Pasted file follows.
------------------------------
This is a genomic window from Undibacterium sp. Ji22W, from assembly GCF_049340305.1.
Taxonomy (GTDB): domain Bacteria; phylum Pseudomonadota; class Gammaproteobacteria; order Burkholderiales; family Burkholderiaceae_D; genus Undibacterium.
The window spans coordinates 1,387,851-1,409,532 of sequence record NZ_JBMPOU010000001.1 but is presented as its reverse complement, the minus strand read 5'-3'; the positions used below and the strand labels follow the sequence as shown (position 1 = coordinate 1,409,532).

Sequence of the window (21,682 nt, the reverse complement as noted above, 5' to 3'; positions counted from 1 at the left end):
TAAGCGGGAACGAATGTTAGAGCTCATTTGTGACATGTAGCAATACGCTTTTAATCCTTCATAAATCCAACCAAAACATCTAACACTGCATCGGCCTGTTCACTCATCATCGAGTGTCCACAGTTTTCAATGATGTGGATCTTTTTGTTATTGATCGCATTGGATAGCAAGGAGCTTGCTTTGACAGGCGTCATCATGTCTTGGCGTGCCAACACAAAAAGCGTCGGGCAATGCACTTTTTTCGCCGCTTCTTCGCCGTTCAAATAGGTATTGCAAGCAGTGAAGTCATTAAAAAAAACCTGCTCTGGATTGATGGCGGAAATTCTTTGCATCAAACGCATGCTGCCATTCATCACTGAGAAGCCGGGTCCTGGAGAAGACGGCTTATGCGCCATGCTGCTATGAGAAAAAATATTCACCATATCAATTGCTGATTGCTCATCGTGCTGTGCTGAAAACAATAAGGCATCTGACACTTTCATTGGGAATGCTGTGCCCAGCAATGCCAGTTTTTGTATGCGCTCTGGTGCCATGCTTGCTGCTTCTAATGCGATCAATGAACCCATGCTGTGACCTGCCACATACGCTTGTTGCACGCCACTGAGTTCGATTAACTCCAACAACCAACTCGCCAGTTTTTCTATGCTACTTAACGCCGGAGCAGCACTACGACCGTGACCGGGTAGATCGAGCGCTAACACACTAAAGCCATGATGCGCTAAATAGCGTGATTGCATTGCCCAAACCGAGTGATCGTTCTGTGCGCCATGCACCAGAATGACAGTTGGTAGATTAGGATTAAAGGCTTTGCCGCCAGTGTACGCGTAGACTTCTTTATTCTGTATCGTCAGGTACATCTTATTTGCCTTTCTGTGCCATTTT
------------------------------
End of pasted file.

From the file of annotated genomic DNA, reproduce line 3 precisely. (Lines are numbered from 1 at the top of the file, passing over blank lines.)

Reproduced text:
The window spans coordinates 1,387,851-1,409,532 of sequence record NZ_JBMPOU010000001.1 but is presented as its reverse complement, the minus strand read 5'-3'; the positions used below and the strand labels follow the sequence as shown (position 1 = coordinate 1,409,532).